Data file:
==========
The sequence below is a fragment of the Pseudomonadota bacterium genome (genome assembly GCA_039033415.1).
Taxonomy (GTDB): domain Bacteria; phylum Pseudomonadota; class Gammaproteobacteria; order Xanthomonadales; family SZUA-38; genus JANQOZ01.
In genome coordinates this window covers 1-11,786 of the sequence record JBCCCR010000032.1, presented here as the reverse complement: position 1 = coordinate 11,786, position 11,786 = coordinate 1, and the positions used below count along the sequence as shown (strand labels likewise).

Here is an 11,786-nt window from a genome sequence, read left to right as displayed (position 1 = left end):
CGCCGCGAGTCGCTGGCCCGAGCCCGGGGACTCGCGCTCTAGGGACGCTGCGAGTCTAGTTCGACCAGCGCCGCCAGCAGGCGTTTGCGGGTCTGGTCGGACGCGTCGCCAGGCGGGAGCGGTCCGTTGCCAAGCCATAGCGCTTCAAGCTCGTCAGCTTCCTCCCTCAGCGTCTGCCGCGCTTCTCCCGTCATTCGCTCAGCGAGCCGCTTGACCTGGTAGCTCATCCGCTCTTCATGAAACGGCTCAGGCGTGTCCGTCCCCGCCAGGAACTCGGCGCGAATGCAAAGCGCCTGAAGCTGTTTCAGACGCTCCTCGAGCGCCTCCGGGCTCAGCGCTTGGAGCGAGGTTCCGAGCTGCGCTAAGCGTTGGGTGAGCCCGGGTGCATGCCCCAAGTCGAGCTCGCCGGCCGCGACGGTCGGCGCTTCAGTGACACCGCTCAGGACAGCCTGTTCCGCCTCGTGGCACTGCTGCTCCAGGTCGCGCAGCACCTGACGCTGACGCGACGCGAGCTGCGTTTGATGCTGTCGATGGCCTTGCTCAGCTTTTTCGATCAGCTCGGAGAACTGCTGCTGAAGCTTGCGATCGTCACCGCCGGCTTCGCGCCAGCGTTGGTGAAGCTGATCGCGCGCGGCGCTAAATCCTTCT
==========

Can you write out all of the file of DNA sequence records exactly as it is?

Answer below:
The sequence below is a fragment of the Pseudomonadota bacterium genome (genome assembly GCA_039033415.1).
Taxonomy (GTDB): domain Bacteria; phylum Pseudomonadota; class Gammaproteobacteria; order Xanthomonadales; family SZUA-38; genus JANQOZ01.
In genome coordinates this window covers 1-11,786 of the sequence record JBCCCR010000032.1, presented here as the reverse complement: position 1 = coordinate 11,786, position 11,786 = coordinate 1, and the positions used below count along the sequence as shown (strand labels likewise).

Here is an 11,786-nt window from a genome sequence, read left to right as displayed (position 1 = left end):
CGCCGCGAGTCGCTGGCCCGAGCCCGGGGACTCGCGCTCTAGGGACGCTGCGAGTCTAGTTCGACCAGCGCCGCCAGCAGGCGTTTGCGGGTCTGGTCGGACGCGTCGCCAGGCGGGAGCGGTCCGTTGCCAAGCCATAGCGCTTCAAGCTCGTCAGCTTCCTCCCTCAGCGTCTGCCGCGCTTCTCCCGTCATTCGCTCAGCGAGCCGCTTGACCTGGTAGCTCATCCGCTCTTCATGAAACGGCTCAGGCGTGTCCGTCCCCGCCAGGAACTCGGCGCGAATGCAAAGCGCCTGAAGCTGTTTCAGACGCTCCTCGAGCGCCTCCGGGCTCAGCGCTTGGAGCGAGGTTCCGAGCTGCGCTAAGCGTTGGGTGAGCCCGGGTGCATGCCCCAAGTCGAGCTCGCCGGCCGCGACGGTCGGCGCTTCAGTGACACCGCTCAGGACAGCCTGTTCCGCCTCGTGGCACTGCTGCTCCAGGTCGCGCAGCACCTGACGCTGACGCGACGCGAGCTGCGTTTGATGCTGTCGATGGCCTTGCTCAGCTTTTTCGATCAGCTCGGAGAACTGCTGCTGAAGCTTGCGATCGTCACCGCCGGCTTCGCGCCAGCGTTGGTGAAGCTGATCGCGCGCGGCGCTAAATCCTTCT